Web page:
Author(s): Hugh Aldersey-Williams
From Cnut to D-Day: the history and science of the ever-powerful tide explored for the first time Half of the world's population today lives in coastal regions lapped by tidal waters. On our little island, we live surrounded by water and love to be beside the seaside. But it rises and falls according to rules that are a mystery to almost all of us. To fully grasp the influence of the tide, we must bring together centuries of science but also the literary history and folklore it has inspired: mistaken by Caesar, captured in the art of Turner and now puzzled over by the world's leading researchers. With Aldersey-Williams as our guide, chasing the most feared and celebrated tides around the world, from the original maelstrom in Scandinavia and today's danger-zone in Venice to the 15-metre beasts in Canada, for the first time its effects on our civilization become startlingly clear.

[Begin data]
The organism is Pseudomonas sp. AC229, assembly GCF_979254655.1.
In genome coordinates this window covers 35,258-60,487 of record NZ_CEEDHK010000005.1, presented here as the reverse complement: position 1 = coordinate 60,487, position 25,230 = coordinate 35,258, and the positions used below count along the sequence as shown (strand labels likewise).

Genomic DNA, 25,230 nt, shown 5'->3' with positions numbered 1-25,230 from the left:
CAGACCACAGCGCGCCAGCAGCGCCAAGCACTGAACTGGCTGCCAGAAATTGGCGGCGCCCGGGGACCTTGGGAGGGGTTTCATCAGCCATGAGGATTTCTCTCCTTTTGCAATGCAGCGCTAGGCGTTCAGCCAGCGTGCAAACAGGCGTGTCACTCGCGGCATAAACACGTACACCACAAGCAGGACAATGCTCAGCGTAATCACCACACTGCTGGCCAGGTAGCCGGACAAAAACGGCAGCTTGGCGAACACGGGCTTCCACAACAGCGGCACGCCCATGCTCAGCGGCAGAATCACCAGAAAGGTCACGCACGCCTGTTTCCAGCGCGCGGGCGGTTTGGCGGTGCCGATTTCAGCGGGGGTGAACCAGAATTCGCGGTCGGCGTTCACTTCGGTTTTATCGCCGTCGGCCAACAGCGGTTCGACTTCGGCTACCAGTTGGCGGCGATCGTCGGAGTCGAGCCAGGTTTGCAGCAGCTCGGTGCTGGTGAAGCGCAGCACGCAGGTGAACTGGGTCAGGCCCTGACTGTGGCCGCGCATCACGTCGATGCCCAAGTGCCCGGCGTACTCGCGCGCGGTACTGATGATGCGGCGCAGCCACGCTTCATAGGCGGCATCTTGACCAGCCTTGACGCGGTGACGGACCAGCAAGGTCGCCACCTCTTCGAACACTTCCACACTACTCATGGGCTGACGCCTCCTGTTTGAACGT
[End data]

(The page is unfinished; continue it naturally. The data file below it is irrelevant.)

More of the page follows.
Science writing at its best ... fascinating and beautiful -- Matt Ridley on 'Periodic Tales' Immensely engaging and continually makes one sit up in surprise -- Richard Cohen on 'Periodic Tales' Sunday Times Engaging and thoughtful... Like some of the most compelling biographers, Aldersey-Williams partly inhabits his subject Literary Review on The Adventures of Sir Thomas Browne in the 21st Century
Hugh Aldersey-Williams studied natural sciences at Cambridge. He is the author of several books exploring science, design and architecture - including Periodic Tales, Anatomies and The Adventures of Sir Thomas Browne in the 21st Century - and has curated exhibitions at the Victoria and Albert Museum and the Wellcome Collection. He lives in Norfolk with his wife and son.